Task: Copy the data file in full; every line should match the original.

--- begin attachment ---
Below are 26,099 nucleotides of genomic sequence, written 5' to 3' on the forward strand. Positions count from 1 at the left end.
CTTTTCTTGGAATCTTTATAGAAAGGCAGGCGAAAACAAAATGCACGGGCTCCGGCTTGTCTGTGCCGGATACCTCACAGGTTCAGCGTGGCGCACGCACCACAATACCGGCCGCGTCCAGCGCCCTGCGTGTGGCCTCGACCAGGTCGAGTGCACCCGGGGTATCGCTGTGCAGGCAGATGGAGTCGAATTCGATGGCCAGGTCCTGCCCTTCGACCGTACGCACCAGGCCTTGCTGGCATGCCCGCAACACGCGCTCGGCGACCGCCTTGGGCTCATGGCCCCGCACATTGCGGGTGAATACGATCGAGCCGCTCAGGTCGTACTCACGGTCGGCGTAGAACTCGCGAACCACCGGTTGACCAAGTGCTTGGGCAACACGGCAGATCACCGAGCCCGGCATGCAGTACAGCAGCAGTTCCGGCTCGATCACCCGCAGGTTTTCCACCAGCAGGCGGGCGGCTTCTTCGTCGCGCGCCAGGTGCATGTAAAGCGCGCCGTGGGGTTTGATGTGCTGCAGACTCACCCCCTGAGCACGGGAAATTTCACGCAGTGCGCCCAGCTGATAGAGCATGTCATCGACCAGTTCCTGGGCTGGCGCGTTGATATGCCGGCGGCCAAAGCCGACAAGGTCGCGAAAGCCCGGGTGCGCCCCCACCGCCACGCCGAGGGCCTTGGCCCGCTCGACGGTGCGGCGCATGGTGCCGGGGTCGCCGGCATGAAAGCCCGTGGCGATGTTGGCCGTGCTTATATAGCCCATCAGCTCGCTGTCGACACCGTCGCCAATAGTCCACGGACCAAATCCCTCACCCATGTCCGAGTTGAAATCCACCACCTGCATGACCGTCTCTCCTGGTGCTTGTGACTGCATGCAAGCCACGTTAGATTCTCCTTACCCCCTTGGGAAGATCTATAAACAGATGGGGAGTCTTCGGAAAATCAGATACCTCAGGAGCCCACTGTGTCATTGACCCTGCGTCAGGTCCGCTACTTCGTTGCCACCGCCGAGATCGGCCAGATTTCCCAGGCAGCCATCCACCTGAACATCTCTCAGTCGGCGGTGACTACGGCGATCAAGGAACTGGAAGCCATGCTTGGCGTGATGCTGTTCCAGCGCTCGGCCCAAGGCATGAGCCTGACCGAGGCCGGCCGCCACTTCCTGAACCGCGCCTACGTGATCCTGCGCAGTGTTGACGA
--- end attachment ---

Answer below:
Below are 26,099 nucleotides of genomic sequence, written 5' to 3' on the forward strand. Positions count from 1 at the left end.
CTTTTCTTGGAATCTTTATAGAAAGGCAGGCGAAAACAAAATGCACGGGCTCCGGCTTGTCTGTGCCGGATACCTCACAGGTTCAGCGTGGCGCACGCACCACAATACCGGCCGCGTCCAGCGCCCTGCGTGTGGCCTCGACCAGGTCGAGTGCACCCGGGGTATCGCTGTGCAGGCAGATGGAGTCGAATTCGATGGCCAGGTCCTGCCCTTCGACCGTACGCACCAGGCCTTGCTGGCATGCCCGCAACACGCGCTCGGCGACCGCCTTGGGCTCATGGCCCCGCACATTGCGGGTGAATACGATCGAGCCGCTCAGGTCGTACTCACGGTCGGCGTAGAACTCGCGAACCACCGGTTGACCAAGTGCTTGGGCAACACGGCAGATCACCGAGCCCGGCATGCAGTACAGCAGCAGTTCCGGCTCGATCACCCGCAGGTTTTCCACCAGCAGGCGGGCGGCTTCTTCGTCGCGCGCCAGGTGCATGTAAAGCGCGCCGTGGGGTTTGATGTGCTGCAGACTCACCCCCTGAGCACGGGAAATTTCACGCAGTGCGCCCAGCTGATAGAGCATGTCATCGACCAGTTCCTGGGCTGGCGCGTTGATATGCCGGCGGCCAAAGCCGACAAGGTCGCGAAAGCCCGGGTGCGCCCCCACCGCCACGCCGAGGGCCTTGGCCCGCTCGACGGTGCGGCGCATGGTGCCGGGGTCGCCGGCATGAAAGCCCGTGGCGATGTTGGCCGTGCTTATATAGCCCATCAGCTCGCTGTCGACACCGTCGCCAATAGTCCACGGACCAAATCCCTCACCCATGTCCGAGTTGAAATCCACCACCTGCATGACCGTCTCTCCTGGTGCTTGTGACTGCATGCAAGCCACGTTAGATTCTCCTTACCCCCTTGGGAAGATCTATAAACAGATGGGGAGTCTTCGGAAAATCAGATACCTCAGGAGCCCACTGTGTCATTGACCCTGCGTCAGGTCCGCTACTTCGTTGCCACCGCCGAGATCGGCCAGATTTCCCAGGCAGCCATCCACCTGAACATCTCTCAGTCGGCGGTGACTACGGCGATCAAGGAACTGGAAGCCATGCTTGGCGTGATGCTGTTCCAGCGCTCGGCCCAAGGCATGAGCCTGACCGAGGCCGGCCGCCACTTCCTGAACCGCGCCTACGTGATCCTGCGCAGTGTTGACGA